After sharing the vision and ensuring that the goals of the organization are clear, a leader must inspect what they expect. It is not sufficient to cast the vision once or proclaim a lofty goal without any follow-up or guidance. This is why we are such big proponents of the Weekly Execution Plan and weekly 1:1 meetings. They are not simply for accountability about what did or did not get done, though that’s part of it. These meetings are also a time for the leader to check-in with their direct report on their development, trouble-shoot any roadblocks that are prohibiting them from achieving their goals, and setting or resetting priorities as needed. In addition, these meetings are used as coaching opportunities so that team members continue to grow in their careers and in their leadership. Business is personal and team members need to know that what they are working on matters to you, to the company, and to them!

A lighthouse leader provides safety.

Duncan wrote, “The lighthouse provides safety. Travelers want to have confidence that the course they’re on is safe, reliable, with no crashes ahead.”

While nothing in life or business is guaranteed, employees want to know that they are working with a leader and a company they can trust. One they can trust to be transparent and vulnerable with them, and that they in turn can be vulnerable and transparent with. This type of work environment does not happen by accident. It does take time and intention. And it starts with the leader role-modeling strong, vulnerable, and transparent behavior. I think it is also important for leaders to develop an environment where direct feedback and fierce conversations are the norm, not the exception. This means that the leader is willing to be wrong, to listen, and to shift their perspective and decisions, after gaining more knowledge or new insights. It also means that the leader accepts and encourages their team members to make mistakes and truly uses those fail-forward moments as ways for everyone to learn and grow. A safe environment is necessary for a company to innovate and grow.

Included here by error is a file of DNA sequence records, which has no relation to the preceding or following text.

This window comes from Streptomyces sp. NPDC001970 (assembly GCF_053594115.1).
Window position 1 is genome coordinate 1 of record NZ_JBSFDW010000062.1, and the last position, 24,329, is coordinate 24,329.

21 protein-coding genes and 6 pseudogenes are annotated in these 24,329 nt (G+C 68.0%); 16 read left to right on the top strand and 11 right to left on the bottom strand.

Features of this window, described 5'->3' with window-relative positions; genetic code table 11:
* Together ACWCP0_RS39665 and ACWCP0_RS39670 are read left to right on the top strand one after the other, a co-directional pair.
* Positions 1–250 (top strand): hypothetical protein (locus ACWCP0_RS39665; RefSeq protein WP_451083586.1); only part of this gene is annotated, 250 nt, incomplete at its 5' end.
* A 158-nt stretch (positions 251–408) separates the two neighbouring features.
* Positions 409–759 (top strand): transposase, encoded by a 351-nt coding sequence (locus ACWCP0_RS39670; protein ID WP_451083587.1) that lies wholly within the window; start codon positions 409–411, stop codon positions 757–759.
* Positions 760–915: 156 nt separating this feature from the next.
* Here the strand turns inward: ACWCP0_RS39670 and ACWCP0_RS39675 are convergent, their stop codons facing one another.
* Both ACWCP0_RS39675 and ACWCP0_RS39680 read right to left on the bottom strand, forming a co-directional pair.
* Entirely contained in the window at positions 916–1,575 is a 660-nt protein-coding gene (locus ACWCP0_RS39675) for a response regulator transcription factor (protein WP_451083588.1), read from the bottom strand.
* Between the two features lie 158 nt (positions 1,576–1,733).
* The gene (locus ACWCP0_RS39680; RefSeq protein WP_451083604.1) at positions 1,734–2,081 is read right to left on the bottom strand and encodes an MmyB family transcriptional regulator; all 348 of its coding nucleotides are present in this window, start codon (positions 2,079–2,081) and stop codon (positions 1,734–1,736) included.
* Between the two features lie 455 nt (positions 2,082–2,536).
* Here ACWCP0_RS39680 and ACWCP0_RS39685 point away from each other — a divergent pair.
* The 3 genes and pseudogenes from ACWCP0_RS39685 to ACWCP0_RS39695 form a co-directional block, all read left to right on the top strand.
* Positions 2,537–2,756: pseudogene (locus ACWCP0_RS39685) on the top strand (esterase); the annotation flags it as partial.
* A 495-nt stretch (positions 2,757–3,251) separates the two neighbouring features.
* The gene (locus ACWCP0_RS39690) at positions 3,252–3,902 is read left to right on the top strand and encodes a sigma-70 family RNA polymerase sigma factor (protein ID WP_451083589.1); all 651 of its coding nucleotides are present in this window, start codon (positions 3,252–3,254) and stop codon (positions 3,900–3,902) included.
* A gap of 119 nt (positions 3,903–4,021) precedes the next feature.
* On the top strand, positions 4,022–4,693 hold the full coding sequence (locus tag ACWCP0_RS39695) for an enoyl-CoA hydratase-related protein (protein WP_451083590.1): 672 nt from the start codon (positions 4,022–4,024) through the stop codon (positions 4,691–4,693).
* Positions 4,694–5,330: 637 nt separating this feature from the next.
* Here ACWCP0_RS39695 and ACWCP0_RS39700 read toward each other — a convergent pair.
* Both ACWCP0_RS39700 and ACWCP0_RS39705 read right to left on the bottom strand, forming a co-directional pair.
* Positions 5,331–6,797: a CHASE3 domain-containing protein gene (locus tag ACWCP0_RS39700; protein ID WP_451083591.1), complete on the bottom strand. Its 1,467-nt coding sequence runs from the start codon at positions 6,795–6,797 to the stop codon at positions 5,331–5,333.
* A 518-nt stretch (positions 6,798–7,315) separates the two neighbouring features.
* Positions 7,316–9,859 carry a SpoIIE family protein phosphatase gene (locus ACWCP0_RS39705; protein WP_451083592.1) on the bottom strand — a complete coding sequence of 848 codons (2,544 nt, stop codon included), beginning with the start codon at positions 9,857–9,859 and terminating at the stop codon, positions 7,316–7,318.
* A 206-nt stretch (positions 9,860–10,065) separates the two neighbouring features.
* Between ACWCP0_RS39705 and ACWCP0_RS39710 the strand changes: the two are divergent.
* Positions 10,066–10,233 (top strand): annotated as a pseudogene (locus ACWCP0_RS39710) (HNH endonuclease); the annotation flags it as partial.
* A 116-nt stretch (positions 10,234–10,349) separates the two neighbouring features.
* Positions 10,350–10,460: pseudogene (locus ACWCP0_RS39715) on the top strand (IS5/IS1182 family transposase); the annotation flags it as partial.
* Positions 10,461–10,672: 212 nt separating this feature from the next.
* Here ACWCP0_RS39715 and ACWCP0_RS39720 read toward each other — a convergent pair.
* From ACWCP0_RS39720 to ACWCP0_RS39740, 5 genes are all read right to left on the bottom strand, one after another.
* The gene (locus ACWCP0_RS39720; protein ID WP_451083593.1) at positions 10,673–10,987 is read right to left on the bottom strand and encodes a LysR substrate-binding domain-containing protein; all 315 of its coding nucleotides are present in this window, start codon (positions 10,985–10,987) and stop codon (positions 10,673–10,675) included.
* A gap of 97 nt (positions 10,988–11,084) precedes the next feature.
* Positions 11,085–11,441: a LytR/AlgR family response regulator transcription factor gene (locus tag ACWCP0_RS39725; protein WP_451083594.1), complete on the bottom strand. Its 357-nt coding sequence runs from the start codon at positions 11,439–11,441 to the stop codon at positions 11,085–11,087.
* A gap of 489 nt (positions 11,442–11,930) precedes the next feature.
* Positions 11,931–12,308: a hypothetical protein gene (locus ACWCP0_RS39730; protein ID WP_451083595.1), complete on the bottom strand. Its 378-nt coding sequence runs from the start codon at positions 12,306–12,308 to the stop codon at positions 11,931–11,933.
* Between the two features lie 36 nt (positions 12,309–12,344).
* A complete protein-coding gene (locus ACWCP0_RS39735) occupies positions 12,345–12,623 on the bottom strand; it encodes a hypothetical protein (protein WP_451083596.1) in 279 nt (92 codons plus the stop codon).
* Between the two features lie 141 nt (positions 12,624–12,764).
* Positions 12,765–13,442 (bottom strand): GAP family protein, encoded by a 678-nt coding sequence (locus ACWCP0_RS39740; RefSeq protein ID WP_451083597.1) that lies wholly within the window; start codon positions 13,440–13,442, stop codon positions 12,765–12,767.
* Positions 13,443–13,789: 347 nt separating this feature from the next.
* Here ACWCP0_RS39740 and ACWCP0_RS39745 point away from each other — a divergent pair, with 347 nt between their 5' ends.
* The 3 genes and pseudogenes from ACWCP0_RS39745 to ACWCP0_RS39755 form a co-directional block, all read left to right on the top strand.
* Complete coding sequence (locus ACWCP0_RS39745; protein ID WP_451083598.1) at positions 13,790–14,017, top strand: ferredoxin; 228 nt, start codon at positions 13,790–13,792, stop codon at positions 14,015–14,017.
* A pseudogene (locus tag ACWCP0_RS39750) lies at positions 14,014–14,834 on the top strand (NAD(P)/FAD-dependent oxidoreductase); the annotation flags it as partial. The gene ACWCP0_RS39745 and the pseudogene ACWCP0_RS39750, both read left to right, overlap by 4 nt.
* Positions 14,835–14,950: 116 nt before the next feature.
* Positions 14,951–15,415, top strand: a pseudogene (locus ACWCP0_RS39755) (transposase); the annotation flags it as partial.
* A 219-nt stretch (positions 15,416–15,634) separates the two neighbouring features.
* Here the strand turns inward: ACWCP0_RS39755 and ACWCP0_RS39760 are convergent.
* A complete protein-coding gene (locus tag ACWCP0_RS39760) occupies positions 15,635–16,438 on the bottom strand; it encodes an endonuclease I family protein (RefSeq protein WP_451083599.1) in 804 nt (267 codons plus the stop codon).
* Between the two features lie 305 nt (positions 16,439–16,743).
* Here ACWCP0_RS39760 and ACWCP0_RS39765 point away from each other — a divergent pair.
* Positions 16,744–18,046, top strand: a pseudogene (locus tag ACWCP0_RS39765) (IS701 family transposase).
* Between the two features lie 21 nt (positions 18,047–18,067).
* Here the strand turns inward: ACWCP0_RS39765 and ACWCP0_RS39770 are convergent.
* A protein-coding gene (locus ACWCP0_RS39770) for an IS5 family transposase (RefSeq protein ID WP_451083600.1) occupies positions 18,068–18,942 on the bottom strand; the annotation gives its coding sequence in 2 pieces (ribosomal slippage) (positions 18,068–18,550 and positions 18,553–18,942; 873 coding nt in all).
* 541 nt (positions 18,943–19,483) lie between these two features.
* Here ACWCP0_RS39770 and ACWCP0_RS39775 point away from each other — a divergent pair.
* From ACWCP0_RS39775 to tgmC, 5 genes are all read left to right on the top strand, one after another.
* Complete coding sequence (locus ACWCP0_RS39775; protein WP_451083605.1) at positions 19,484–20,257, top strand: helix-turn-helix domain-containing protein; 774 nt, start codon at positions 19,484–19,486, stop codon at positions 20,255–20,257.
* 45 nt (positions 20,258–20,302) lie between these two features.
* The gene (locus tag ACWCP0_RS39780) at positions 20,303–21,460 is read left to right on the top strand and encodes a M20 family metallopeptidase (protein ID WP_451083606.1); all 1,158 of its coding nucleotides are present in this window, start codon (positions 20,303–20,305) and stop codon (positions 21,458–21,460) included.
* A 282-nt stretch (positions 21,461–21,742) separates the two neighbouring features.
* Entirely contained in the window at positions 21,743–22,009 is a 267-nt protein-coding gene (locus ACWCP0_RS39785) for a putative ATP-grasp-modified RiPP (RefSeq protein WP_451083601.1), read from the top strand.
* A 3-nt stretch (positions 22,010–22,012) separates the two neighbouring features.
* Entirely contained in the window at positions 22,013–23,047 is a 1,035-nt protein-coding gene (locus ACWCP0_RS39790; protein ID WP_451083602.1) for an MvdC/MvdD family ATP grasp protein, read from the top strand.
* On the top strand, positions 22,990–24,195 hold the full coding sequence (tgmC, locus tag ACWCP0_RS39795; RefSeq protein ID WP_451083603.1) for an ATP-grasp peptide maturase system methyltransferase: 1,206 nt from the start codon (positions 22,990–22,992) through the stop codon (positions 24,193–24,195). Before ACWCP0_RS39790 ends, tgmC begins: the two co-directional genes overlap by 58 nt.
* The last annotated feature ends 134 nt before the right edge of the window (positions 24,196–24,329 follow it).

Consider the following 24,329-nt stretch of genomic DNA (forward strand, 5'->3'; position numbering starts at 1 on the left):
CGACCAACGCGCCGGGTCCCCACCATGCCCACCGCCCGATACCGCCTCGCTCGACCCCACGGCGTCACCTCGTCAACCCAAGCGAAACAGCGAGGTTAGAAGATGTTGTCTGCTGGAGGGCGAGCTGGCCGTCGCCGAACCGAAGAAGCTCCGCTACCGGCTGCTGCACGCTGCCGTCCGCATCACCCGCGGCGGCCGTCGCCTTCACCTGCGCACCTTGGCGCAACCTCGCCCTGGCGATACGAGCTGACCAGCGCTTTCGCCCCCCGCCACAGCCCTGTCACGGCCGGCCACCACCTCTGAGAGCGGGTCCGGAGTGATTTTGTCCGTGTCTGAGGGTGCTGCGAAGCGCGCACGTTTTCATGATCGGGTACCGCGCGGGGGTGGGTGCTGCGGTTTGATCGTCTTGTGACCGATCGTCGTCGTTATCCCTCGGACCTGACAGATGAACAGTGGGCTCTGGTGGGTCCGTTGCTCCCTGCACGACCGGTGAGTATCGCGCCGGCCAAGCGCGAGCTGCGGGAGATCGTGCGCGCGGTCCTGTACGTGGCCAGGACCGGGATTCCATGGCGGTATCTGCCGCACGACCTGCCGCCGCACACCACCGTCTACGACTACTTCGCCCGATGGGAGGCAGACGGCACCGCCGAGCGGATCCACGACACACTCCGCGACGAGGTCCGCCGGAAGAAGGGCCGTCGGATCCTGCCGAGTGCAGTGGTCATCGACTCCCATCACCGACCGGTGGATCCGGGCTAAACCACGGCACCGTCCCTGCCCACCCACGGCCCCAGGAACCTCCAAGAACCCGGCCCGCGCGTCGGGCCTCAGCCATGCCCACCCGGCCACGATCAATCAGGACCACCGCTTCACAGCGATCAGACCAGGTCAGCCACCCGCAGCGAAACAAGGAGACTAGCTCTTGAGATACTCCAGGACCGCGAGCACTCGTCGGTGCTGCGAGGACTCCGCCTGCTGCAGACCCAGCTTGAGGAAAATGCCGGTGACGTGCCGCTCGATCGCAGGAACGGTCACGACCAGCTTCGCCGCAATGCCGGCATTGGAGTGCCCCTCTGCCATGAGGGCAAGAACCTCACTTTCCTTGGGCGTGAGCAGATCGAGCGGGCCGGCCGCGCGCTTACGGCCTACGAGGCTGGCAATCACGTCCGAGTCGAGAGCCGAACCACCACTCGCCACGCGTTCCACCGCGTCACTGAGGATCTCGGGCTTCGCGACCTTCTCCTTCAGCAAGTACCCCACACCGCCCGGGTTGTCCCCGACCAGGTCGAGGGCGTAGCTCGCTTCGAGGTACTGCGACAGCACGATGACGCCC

A lighthouse leader provides strength.

Last, but not least, Duncan reminds us in a closing note that a lighthouse, “stands tall and rock solid even during the worst of storms.” To that, I can personally attest. There were many times when my dad was coming home after being out on the ship for several weeks and, no matter what happened out on the ocean, the lighthouse was there, strong and solid, guiding him and his Coast Guardsmen home. The light beamed across the water showing him a safe way back to dock. And above all, the light gave him hope that he would be back home, on land, soon.

When there is volatility in the economy and in the world at large like there is right now, leaders must stand strong and resolute. They will not have all the answers, but they must be willing to make decisions when others will not, and take the hits when those decisions don’t go exactly as planned. Leaders have to step up and show the way forward, with their words and their actions. They must be present, purposeful, and prepared to stay the course, no matter what challenges come their way. Their employees and team members are counting on them to be that lighthouse amidst the storm.

Are you a lighthouse leader? What other characteristics do you think leaders must have for the year ahead?